MOZART & MAHLER
Yong Siew Toh Conservatory Concert Hall
17 September 2016)
This review was published in The Straits Times on 19 September 2016 with the title "Angelic outing from virtuosos".
There was another evening of chamber music at the Conservatory, but it was more of a local variety. The Conservatory's faculty comprises real virtuosos in their own right, and it was a pleasure to hear them perform in Mozart's Quintet in E flat major (K.452) for piano and winds.
The Conservatory's emerald green Bösendorfer grand piano was wheeled out. Pianist Bernard Lanskey (Conservatory Director) towered over the keyboard with his back against the audience and four wind players faced him. This unusual placement worked well because the sound was homogeneous, with the mellow-sounding piano not over-powering the others.
The winds' opening chord set the tone, and the piano's crisply articulated introduction soon got the opening movement underway. Interplay between guest clarinettist Dimitri Ashkenazy and faculty members Rachel Walker (oboe), Zhang Jin Min (bassoon) and Han Chang Chou (French horn) was excellent, especially in the serenade-like Larghetto slow movement when each took turns in juicy solos to luxuriate.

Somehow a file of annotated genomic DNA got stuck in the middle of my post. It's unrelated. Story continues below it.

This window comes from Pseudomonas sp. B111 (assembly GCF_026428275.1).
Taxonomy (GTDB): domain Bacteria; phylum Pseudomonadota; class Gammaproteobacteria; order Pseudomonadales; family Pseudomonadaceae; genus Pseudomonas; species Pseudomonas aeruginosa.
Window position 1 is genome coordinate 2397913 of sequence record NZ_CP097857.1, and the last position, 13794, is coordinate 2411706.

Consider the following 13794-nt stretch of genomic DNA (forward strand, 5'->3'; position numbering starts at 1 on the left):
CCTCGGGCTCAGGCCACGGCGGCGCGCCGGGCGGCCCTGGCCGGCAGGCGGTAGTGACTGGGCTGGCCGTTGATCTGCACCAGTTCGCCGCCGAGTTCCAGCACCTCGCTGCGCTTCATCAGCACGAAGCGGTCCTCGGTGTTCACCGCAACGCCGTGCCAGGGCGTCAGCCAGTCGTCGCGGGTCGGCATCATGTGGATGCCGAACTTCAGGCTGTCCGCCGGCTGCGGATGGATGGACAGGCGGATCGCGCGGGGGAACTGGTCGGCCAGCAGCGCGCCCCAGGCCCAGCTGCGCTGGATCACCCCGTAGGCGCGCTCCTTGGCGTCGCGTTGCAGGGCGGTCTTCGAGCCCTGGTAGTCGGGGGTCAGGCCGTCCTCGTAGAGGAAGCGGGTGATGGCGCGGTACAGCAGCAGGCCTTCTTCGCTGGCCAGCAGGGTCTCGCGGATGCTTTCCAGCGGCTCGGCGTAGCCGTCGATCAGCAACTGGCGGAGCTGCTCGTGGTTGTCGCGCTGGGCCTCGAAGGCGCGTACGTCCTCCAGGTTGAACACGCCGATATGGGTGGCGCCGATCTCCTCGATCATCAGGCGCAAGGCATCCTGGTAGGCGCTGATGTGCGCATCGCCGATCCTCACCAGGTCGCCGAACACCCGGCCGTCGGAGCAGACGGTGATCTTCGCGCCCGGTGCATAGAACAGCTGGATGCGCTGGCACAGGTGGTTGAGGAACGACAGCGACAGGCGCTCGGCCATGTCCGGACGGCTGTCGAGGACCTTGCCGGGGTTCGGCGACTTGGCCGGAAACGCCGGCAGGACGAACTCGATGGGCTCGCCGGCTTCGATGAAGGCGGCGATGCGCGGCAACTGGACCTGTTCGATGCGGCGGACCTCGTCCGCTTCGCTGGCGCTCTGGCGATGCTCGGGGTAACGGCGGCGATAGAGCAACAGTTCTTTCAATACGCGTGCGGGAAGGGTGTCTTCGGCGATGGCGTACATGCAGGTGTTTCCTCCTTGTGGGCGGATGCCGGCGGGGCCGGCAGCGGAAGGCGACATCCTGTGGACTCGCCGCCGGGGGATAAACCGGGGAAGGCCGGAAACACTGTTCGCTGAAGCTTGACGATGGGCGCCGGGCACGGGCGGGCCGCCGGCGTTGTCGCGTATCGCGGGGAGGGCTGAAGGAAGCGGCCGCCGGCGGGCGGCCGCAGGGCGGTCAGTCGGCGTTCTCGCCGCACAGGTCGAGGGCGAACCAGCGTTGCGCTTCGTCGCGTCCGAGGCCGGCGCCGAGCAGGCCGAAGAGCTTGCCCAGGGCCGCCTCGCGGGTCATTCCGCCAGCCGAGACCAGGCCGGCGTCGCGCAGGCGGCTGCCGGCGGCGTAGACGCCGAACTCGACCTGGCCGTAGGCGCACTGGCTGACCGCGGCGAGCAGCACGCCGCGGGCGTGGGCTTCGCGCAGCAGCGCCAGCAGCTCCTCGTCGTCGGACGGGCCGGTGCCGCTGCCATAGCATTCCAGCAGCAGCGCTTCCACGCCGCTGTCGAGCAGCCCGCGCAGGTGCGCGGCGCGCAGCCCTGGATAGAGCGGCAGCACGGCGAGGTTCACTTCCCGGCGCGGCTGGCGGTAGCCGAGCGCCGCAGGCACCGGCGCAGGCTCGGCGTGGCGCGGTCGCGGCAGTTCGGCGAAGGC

The finale with its chirpy theme was another delight, as the sheer clarity of each part shone through. Tempos were kept brisk and perky, adding to the movement's rustic and bucolic quality as it danced its way to a cheerful close.
Here was an august collection of highly-skilled soloists, and the same should be said of the young players from the Conservatory Chamber Ensemble who performed in German conductor Klaus Simon's arrangement of Mahler's Fourth Symphony. The shortest and most lightly scored of the Austrian composer's ten symphonies was further reduced to one instrument per part, which made for some interestingly transparent sounds.
Just as unusual was the scoring for piano (played by Foo Yi Xuan), accordion (Syafiqah 'Adha Sallehin) and harp (Charmaine Teo) which helmed much of the accompaniment. Conductor Chan Tze Law, arguably
's most important Mahler
conductor, kept a tight rein on the proceedings and the end result was never
hectic or hurried. Singapore
Once one got used to the Viennese palm court band sound, Mahler's music pretty much spoke for itself. The sleigh-ride jingles of the opening movement rang out purposefully, and it was soon apparent that every player was on the top of his or her game despite their highly-exposed parts.
Special mention goes to first violinist Liu Minglun who adroitly alternated between two violins in the scherzo-like 2nd movement. One violin was tuned to a higher pitch to produce a sinister and discomfiting effect depicting “Death playing the fiddle”. The spectre of mortality loomed high in this ironic movement, but was laid low for the lovely slow 3rd movement which breathed a leisurely and rarefied air.
This paved the entrance of German soprano Felicitas Fuchs, garbed in an emerald green gown, to sing the verses of Das Himmlischer Leben (The Heavenly Life). This was a child's vision of celestial delights, and even if she did not try too hard to sound childlike, the sheer beauty of her voice backed by musicians in their angelic best was otherworldly bliss.